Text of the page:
Even though Ashton Eaton has not finished a decathlon in over two years, don’t worry.
After winning the 2012 Worlds in Moscow, he took 2014 off concentrating on the 400m hurdles (world ranked 9th, 48.69). Scheduled to start at Götzis in late May, he wrenched his back and has rested and contested only individual events since—with eye-opening results. He’ll be the overwhelming favorite, but his final tally will depend upon conditions and the long waits normally associated with the Worlds.
The silver should go to Trey Hardee who already has a pair of world golds (2009, 2011) and Olympic silver (2012). At 31 he’s an anomaly in this business for if it had not been for Eaton, Hardee would be remembered as one of the all-time greats. He’s dominated for past two seasons and it’s been eleven years since his first 8000 score, nine since his first 8400 and six since his first 8700. Few in history have been at or near the top for so long. It would be silly given his USA nationals win in June (8725 WL) and last year’s number one world ranking to consider him for anything less than 2nd. The Yanks will smoke for this will be the Ash-Trey show!
There will be three others in the mix: Commonwealth champ Damian Warner, a pair of Germans (Kai Kazmirek and Michael Schrader) with Kevin Mayer the most talented Frenchman since William Mott now out with injury. You can throw a blanket over these four for the bronze medal but Warner may have an edge. The only missing name is last year’s Euro champ, Andrei Krauchanka, who has been notable by his absence from 2015 competition. But getting news out of Belarus is like getting blood from a stone. The recent open performances by the German pair have been disappointing though.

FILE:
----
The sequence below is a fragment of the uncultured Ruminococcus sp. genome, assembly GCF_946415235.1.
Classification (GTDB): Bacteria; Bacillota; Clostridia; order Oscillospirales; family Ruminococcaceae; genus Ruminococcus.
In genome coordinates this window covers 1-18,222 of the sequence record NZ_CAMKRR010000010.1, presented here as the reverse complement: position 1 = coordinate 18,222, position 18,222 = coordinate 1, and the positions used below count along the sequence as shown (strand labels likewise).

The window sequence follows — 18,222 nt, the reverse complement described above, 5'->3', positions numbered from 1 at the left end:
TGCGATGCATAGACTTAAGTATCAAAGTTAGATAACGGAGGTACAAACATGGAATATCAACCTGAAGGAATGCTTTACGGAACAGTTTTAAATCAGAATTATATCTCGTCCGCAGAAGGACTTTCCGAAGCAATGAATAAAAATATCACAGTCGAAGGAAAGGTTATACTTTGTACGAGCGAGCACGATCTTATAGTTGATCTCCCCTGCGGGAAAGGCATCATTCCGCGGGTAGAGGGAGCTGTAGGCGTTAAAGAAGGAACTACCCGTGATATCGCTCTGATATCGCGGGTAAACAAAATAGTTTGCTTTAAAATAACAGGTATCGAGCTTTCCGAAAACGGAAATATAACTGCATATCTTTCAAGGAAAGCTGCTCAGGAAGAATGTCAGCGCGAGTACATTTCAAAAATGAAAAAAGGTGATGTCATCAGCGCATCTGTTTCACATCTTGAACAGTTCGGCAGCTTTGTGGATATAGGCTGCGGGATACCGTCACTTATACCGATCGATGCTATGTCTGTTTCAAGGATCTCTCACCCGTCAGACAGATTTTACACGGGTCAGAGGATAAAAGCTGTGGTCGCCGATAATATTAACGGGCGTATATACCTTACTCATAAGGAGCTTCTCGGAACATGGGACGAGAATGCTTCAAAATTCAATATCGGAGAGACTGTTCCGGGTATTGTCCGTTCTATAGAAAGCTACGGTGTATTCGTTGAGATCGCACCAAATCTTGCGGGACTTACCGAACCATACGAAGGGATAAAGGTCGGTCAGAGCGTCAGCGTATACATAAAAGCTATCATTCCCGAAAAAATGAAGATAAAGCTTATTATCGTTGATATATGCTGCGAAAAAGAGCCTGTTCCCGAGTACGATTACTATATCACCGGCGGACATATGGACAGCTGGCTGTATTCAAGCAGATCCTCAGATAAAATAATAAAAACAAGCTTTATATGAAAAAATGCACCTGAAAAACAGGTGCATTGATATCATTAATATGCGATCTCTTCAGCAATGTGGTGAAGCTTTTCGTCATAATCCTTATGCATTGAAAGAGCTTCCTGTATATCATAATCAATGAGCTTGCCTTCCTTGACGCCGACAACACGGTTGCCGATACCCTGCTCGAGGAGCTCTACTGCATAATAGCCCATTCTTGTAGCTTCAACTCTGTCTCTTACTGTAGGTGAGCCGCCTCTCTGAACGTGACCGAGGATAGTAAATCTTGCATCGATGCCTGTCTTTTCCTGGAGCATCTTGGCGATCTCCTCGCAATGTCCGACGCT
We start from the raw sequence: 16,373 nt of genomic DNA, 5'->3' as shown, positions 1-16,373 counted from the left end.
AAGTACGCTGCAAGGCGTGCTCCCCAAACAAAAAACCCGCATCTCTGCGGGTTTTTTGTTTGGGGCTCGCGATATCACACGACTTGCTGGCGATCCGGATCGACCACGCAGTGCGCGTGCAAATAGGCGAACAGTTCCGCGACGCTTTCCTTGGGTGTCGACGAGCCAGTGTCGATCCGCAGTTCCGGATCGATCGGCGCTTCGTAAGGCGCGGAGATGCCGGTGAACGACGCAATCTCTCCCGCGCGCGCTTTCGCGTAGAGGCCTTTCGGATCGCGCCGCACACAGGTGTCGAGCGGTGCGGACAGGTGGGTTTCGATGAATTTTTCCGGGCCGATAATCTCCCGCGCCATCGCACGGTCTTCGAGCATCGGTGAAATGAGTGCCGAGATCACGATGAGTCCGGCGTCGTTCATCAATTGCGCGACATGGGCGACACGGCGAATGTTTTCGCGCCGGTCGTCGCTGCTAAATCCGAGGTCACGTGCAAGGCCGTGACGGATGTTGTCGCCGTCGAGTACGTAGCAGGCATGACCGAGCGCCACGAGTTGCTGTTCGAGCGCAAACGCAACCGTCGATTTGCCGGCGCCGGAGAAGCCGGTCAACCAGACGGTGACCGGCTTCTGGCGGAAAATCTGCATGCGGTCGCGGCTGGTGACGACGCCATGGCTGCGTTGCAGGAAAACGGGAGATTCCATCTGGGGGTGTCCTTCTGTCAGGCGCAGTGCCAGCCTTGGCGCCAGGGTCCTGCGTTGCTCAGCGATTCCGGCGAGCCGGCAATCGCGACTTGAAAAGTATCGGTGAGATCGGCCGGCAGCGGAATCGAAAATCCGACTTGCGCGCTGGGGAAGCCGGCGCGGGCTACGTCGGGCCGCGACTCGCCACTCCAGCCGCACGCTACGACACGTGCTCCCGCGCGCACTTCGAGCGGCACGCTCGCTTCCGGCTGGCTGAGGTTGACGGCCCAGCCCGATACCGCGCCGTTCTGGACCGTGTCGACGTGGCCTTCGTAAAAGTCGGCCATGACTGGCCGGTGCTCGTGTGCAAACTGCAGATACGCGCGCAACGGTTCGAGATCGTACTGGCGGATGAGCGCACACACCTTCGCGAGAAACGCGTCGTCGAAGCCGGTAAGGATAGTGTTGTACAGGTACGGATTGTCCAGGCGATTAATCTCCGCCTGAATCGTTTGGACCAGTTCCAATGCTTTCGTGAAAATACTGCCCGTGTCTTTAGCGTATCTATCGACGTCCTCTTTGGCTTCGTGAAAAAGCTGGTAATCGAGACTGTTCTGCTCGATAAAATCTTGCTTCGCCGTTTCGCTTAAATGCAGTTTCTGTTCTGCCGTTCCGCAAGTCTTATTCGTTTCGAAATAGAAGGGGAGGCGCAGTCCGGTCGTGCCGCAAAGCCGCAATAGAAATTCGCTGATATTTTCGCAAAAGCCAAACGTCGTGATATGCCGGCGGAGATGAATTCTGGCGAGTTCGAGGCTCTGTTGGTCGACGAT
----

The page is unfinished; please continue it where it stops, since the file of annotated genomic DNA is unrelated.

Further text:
The events: Assuming adequate seeding by organizers, here is what could happen:
100 Meters: Eaton and Warner are fastest, with Eaton getting the nod, possibly under 10.30. Yikes!
Long Jump: Eaton and then the rest of the field: likely over 7.92m. No one close!
Shot Put: All of the major contenders are remarkably close, in the 14-15m range. Hardee has the potential. Of the non-contenders, the event is likely to go to either German Rico Freimuth or Frenchman Bastien Auziel, both in the mid-15m range.
High Jump: Without Krauchanka (2.22m last year at Euros) the event could be the showcase for the third American, Jeremey Taiwo, who will be in the 2.13-2.18 range. We can only hope than organizers will place the landing pits snug up against the track and the approach will come off the infield and not across the track. The latter will incur endless delays and be harmful to the best jumpers. Prediction: Eaton new smoother approach will net a 2.10m clearance.
400m: Watch out: Eaton’s recent 45.55 PR says it all. Eaton’s first day lead could be 200+ points.
110m Hurdles: The best event of the meet featuring new decathlon WR Warner (13.44 at Pan Ams in Toronto in July) and Eaton (a recent 13.38). Let’s hope organizers place them a lane apart in the same race.
Discus: Despite all of the marks, Hardee will own this event. His long pull will dump one down the right sector line in the 51m range. Expect Eaton to manage 46m.
Pole Vault: The size of the field will be crucial here: too many athletes will result in long waits and diminished performances. BUT, under right conditions, Eaton may hold court. His recent 5.40m is the best of the field.
Javelin: The only question will be if Hardee needs a big throw to garner 2nd overall. His post-London performances have been modest.
1500m: What’s nice is that Eaton has the potential to run 4:15, and will if needed, but it’s unlikely he’ll need to unless there is a record possibility.
1. Eaton USA
3. Warner CAN
(no European medals)
Beijing will have an additional American flavor as current NCAA champ Maicel Uibo competes for Estonia and Arizona’s Paul Tonnesson, born and raised in the US, will wear a Spanish singlet (mother is Catalan).